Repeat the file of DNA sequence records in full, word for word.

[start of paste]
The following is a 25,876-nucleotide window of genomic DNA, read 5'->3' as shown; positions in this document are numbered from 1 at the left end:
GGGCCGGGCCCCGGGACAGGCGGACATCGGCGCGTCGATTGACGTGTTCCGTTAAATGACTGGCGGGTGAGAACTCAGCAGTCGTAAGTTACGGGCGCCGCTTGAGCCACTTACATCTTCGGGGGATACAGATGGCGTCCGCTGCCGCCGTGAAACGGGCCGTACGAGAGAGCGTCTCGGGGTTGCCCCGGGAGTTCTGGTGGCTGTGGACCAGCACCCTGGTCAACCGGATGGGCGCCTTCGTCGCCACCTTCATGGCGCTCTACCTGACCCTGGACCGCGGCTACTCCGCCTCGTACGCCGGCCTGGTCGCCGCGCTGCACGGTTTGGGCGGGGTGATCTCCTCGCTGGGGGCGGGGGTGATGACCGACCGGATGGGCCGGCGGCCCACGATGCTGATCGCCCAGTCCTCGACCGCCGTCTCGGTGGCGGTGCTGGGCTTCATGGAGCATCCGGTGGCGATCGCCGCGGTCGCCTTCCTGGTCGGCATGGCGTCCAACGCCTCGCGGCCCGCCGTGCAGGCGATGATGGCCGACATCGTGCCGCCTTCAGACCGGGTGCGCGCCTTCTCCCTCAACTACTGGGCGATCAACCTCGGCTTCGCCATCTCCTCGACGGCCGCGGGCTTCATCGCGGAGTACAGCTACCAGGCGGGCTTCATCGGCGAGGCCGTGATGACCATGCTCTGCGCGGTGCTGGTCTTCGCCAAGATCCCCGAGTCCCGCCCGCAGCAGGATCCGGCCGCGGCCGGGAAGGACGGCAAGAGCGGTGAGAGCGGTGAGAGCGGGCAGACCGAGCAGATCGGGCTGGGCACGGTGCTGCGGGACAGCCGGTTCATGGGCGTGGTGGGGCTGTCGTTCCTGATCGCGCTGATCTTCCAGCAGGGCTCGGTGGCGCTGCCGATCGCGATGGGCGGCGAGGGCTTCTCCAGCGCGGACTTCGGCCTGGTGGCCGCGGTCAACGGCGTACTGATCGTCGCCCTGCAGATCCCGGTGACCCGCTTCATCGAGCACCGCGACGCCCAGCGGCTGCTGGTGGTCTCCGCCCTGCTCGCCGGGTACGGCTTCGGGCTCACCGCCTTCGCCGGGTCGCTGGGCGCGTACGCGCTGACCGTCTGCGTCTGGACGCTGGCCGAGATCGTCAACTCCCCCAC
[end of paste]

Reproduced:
The following is a 25,876-nucleotide window of genomic DNA, read 5'->3' as shown; positions in this document are numbered from 1 at the left end:
GGGCCGGGCCCCGGGACAGGCGGACATCGGCGCGTCGATTGACGTGTTCCGTTAAATGACTGGCGGGTGAGAACTCAGCAGTCGTAAGTTACGGGCGCCGCTTGAGCCACTTACATCTTCGGGGGATACAGATGGCGTCCGCTGCCGCCGTGAAACGGGCCGTACGAGAGAGCGTCTCGGGGTTGCCCCGGGAGTTCTGGTGGCTGTGGACCAGCACCCTGGTCAACCGGATGGGCGCCTTCGTCGCCACCTTCATGGCGCTCTACCTGACCCTGGACCGCGGCTACTCCGCCTCGTACGCCGGCCTGGTCGCCGCGCTGCACGGTTTGGGCGGGGTGATCTCCTCGCTGGGGGCGGGGGTGATGACCGACCGGATGGGCCGGCGGCCCACGATGCTGATCGCCCAGTCCTCGACCGCCGTCTCGGTGGCGGTGCTGGGCTTCATGGAGCATCCGGTGGCGATCGCCGCGGTCGCCTTCCTGGTCGGCATGGCGTCCAACGCCTCGCGGCCCGCCGTGCAGGCGATGATGGCCGACATCGTGCCGCCTTCAGACCGGGTGCGCGCCTTCTCCCTCAACTACTGGGCGATCAACCTCGGCTTCGCCATCTCCTCGACGGCCGCGGGCTTCATCGCGGAGTACAGCTACCAGGCGGGCTTCATCGGCGAGGCCGTGATGACCATGCTCTGCGCGGTGCTGGTCTTCGCCAAGATCCCCGAGTCCCGCCCGCAGCAGGATCCGGCCGCGGCCGGGAAGGACGGCAAGAGCGGTGAGAGCGGTGAGAGCGGGCAGACCGAGCAGATCGGGCTGGGCACGGTGCTGCGGGACAGCCGGTTCATGGGCGTGGTGGGGCTGTCGTTCCTGATCGCGCTGATCTTCCAGCAGGGCTCGGTGGCGCTGCCGATCGCGATGGGCGGCGAGGGCTTCTCCAGCGCGGACTTCGGCCTGGTGGCCGCGGTCAACGGCGTACTGATCGTCGCCCTGCAGATCCCGGTGACCCGCTTCATCGAGCACCGCGACGCCCAGCGGCTGCTGGTGGTCTCCGCCCTGCTCGCCGGGTACGGCTTCGGGCTCACCGCCTTCGCCGGGTCGCTGGGCGCGTACGCGCTGACCGTCTGCGTCTGGACGCTGGCCGAGATCGTCAACTCCCCCAC